Heat Riser and has a large radiating surface is safe, and will last you for many years !

A Refractory Firebrick backed by a blanket of high temp insulation is satisfactory, I can recommend that you use a sacrificial form out of an 8'' pipe and a 12'' pipe

and fill the gap with a mixture of perlight and clay slip to D.I.Y. your Heat Riser. always use the lowest grade and cheapest piping you can find, as any metal used to

make the inside form of a Heat Riser is temporary! This saves your 8'' S.S. pipe for the 1st 5 feet or more of the Horizontal piping that carries the hot exhaust gases

through the your Cob Thermal Mass Bench !

The reason that we use piping through the thermal mass is for its smooth walls, unless you are an uncommon master mason who has worked with surface coating

bricks the difference in the distance you can flow your hot exhaust gases horizontally will be greatly reduced.

See my comments just above on ''finding'' used Piping !

The RMH was created to be located in the very heart of the home ( the more open the houses building plan the more it can provide comfortable heating ) where your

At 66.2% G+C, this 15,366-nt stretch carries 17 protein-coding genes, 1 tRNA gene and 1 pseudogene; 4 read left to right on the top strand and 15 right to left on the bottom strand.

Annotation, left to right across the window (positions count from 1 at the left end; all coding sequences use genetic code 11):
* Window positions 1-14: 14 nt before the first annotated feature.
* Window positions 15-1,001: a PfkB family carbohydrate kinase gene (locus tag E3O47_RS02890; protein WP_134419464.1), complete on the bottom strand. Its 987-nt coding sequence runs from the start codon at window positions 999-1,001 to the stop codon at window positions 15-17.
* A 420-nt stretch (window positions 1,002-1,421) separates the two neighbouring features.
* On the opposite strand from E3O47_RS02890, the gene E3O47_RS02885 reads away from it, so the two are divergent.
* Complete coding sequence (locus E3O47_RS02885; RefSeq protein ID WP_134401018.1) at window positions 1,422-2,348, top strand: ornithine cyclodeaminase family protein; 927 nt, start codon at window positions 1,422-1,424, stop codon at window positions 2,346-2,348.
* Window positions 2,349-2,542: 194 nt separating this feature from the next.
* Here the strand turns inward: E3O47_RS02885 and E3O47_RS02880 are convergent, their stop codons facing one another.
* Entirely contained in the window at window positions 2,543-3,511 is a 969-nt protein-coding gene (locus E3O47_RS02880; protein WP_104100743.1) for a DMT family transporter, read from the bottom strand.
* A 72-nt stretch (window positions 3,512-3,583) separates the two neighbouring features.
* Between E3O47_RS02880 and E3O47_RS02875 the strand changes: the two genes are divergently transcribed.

Rocket can be tended to easily as part of your household duties and daily living, it can be tended to totally by ear, with no more thought that you wood take to adjust a pair

of glasses on your nose !

Locating the RMH in any remote location where it is out-of-sight, out-of-mind is like all wood stoves a safety issue, and leads to the need for interruptions to your daily routine

- especially early morning routine, to stop what you are doing and check up on your RMH, this can quickly interfere with other duties becoming a drudges task to be ignored-

Your RMH can only Serve you as well as you serve it !

Basement locations are very problematic, please take the time to Google ''Stack Effect'' and "Whole House Stack Effect'', This is not a nice to know search but something you

will need to understand clearly, As several whole house conditions like an upstairs window open can cause major backdraft; filling your basement and house with smoke !